1 Corinthians 3

In this chapter Paul paints three pictures of the Church and, using these pictures, points out what the ministry is supposed to accomplish.

– The Church is a family and the goal is maturity.

1 Corinthians 3:1-4
“Brothers, I could not address you as spiritual but as worldly—mere infants in Christ. I gave you milk, not solid food, for you were not yet ready for it. Indeed, you are still not ready. You are still worldly. For since there is jealousy and quarreling among you, are you not worldly? Are you not acting like mere men? For when one says, “I follow Paul,” and another, “I follow Apollos,” are you not mere men?”

– The Church is a field and the goal is quantity.

1 Corinthians 2:5-9
“so that your faith might not rest on men’s wisdom, but on God’s power. We do, however, speak a message of wisdom among the mature, but not the wisdom of this age or of the rulers of this age, who are coming to nothing. No, we speak of God’s secret wisdom, a wisdom that has been hidden and that God destined for our glory before time began. None of the rulers of this age understood it, for if they had, they would not have crucified the Lord of glory. However, as it is written: “No eye has seen, no ear has heard, no mind has conceived what God has prepared for those who love him”

– The Church is a temple and the goal is quality.

1 Corinthians 3:9-23
“For we are God’s fellow workers; you are God’s field, God’s building. By the grace God has given me, I laid a foundation as an expert builder, and someone else is building on it. But each one should be careful how he builds. For no one can lay any foundation other than the one already laid, which is Jesus Christ. If any man builds on this foundation using gold, silver, costly stones, wood, hay or straw, his work will be shown for what it is, because the Day will bring it to light. It will be revealed with fire, and the fire will test the quality of each man’s work. If what he has built survives, he will receive his reward. If it is burned up, he will suffer loss; he himself will be saved, but only as one escaping through the flames. Don’t you know that you yourselves are God’s temple and that God’s Spirit lives in you? If anyone destroys God’s temple, God will destroy him; for God’s temple is sacred, and you are that temple. Do not deceive yourselves. If any one of you thinks he is wise by the standards of this age, he should become a “fool” so that he may become wise. For the wisdom of this world is foolishness in God’s sight. As it is written: “He catches the wise in their craftiness”; and again, “The Lord knows that the thoughts of the wise are futile.” So then, no more boasting about men! All things are yours, whether Paul or Apollos or Cephas or the world or life or death or the present or the future—all are yours, and you are of Christ, and Christ is of God.”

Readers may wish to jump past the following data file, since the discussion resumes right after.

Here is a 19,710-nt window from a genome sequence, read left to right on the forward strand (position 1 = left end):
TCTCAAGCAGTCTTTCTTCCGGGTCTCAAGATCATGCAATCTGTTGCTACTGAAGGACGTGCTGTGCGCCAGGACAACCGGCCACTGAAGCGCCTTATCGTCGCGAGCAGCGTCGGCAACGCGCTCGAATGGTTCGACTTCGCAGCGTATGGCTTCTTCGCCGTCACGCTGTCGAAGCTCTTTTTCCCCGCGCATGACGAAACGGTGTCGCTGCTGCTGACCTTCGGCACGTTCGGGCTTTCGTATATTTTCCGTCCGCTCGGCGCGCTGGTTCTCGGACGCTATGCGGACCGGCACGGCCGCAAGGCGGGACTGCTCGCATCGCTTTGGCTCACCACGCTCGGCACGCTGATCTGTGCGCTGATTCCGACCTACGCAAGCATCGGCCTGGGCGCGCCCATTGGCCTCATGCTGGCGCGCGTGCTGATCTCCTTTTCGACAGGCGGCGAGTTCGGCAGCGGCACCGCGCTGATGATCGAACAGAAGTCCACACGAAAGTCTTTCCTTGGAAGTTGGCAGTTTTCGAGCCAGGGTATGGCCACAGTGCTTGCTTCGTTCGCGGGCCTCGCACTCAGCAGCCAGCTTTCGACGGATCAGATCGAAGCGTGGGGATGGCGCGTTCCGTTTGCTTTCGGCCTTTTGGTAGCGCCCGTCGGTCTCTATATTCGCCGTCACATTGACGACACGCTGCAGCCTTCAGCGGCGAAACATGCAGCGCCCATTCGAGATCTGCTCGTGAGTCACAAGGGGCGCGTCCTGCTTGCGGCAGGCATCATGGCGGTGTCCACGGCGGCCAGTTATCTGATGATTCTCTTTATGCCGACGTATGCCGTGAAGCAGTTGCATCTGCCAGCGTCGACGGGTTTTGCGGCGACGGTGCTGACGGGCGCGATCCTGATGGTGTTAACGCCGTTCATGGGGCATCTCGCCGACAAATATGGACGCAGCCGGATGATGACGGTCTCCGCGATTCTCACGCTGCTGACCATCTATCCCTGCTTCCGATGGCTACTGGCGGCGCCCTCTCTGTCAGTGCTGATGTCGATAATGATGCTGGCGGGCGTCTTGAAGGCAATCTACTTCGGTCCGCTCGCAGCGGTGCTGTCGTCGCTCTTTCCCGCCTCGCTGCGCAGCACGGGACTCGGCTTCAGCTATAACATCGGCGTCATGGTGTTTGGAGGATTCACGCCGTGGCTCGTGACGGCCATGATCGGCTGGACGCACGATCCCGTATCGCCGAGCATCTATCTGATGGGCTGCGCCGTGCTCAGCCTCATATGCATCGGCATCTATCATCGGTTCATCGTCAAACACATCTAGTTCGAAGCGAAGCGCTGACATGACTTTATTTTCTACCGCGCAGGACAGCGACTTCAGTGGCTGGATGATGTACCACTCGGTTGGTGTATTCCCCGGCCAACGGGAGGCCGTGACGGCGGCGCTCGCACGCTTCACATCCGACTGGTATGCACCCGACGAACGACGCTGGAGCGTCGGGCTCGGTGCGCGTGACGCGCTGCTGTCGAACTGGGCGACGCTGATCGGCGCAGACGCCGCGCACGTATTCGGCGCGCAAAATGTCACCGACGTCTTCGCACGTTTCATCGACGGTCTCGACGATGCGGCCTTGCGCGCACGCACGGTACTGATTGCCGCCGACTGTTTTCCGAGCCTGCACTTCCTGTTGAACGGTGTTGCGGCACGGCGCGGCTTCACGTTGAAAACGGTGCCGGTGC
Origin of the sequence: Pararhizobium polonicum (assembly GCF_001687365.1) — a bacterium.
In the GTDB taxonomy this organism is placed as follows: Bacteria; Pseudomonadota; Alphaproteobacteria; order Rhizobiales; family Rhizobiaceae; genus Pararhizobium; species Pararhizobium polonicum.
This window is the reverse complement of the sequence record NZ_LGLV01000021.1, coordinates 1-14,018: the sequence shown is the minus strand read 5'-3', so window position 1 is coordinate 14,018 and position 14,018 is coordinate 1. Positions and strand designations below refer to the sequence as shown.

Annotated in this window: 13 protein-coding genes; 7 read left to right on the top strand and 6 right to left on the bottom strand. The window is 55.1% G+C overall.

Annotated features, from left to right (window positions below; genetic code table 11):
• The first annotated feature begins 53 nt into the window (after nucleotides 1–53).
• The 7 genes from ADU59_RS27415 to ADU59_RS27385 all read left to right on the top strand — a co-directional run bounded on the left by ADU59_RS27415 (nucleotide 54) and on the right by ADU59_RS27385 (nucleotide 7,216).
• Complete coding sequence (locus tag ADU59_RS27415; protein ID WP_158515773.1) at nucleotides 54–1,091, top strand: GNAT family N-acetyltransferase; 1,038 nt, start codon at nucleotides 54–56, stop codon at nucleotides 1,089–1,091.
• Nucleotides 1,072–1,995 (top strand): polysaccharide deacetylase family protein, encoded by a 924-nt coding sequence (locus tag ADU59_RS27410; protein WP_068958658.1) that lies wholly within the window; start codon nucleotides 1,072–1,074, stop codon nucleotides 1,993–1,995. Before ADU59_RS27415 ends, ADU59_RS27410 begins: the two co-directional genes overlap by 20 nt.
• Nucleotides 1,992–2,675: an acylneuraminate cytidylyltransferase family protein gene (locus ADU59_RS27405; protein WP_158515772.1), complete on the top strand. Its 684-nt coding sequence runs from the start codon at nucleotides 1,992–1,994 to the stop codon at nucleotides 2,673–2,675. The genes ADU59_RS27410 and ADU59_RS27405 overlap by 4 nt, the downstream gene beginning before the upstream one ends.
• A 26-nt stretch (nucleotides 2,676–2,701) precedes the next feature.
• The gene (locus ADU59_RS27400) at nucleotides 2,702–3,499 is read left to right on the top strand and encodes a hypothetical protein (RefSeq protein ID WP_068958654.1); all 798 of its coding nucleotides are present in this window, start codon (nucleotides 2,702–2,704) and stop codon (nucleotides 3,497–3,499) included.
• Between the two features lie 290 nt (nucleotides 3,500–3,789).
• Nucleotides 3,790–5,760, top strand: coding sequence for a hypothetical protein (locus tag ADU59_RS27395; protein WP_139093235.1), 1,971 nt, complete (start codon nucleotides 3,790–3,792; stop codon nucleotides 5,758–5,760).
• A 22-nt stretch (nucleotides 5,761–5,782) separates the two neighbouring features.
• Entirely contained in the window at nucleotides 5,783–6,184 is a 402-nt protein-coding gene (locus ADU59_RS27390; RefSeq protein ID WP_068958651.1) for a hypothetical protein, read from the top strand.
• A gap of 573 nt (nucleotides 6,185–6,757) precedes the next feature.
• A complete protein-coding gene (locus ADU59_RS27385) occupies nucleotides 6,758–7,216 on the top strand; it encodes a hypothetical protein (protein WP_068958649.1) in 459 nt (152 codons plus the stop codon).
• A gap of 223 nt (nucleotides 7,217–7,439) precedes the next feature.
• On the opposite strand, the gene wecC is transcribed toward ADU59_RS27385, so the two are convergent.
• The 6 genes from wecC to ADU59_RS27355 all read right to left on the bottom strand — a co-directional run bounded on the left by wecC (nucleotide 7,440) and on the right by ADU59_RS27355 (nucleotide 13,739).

1. THE FAMILY – MATURITY, 1 Corinthians 3:3-4

Paul explains that there are two kinds of saved people:
– Mature (spiritual)
– Immature (carnal)

A Christian matures by allowing the Holy Spirit to teach him and direct him by feeding on the Word.

The immature Christian lives for the things of the flesh, and has little interest in the things of the Spirit.

(Of course, some believers are immature because they have been saved only a short time, but that is not what Paul is discussing here.)

Paul was the “spiritual father” who brought this family into being – 4:15.

During the 18 months he ministered in Corinth, Paul had tried to feed his spiritual children and help them mature in the faith.

Just as in a human family everybody helps the new baby grow and mature, so in the family of God we must encourage spiritual maturity.



a) You can tell the mature person by his diet.

As children grow, they learn to eat different foods.

According to the apostle Paul, they graduate from milk to meat.

“Milk” here could represent the easy things in the Word, while “meat” represents the hard doctrines.

The Word of God is our spiritual food:
Milk – 1 Peter 2:2
Bread – Mat 4:4
Meat – Heb 5:11-14
Honey – Psalm 119:103

Just as the physical man needs a balanced diet if his body is to be healthy, so the inner man needs a balanced diet of spiritual food.

The baby begins with liquids, but as he grows and his teeth develop, he needs solid food.

It is not difficult to determine a believer’s spiritual maturity, or immaturity, if you discover what kind of “diet” he enjoys.

Do you live on Bible stories or doctrines?

Do you want to be tickled or instructed?

Do you want to be enlightened, edified or entertained?

b) The mature Christian practices love and seeks to get along with others.

Children like to disagree and fuss.

Children like to identify with heroes.

The “babes” in Corinth were fighting over which preacher was the greatest: Paul, Apollos or Peter.

When immature Christians without spiritual discernment get into places of leadership in the church the results can be disastrous. 

The work of the pastor is to help the church grow spiritually and mature in the Lord.

This is done by the steady, balanced ministry of the Word – Ephesians 4:1-16.

As the believers grow, they build the church.

‘A maturing Christian uses his gifts as tools to build with, while an immature believer uses gifts as toys to play with or trophies to boast about.’

Many of the members of the Corinthian church enjoyed “showing off” their gifts but they were not interested in saving one another and edifying the church.

What is the ministry all about?

It involves…
– Loving
– Feeding
– Disciplining
… God’s family so that His children mature in the faith and become more like Jesus Christ.


2. THE FIELD – QUANTITY, 1 Corinthians 3:5-9

Paul was fond of agricultural images and often used them in his letters.

Paul believed that the local church is a field that ought to bear fruit.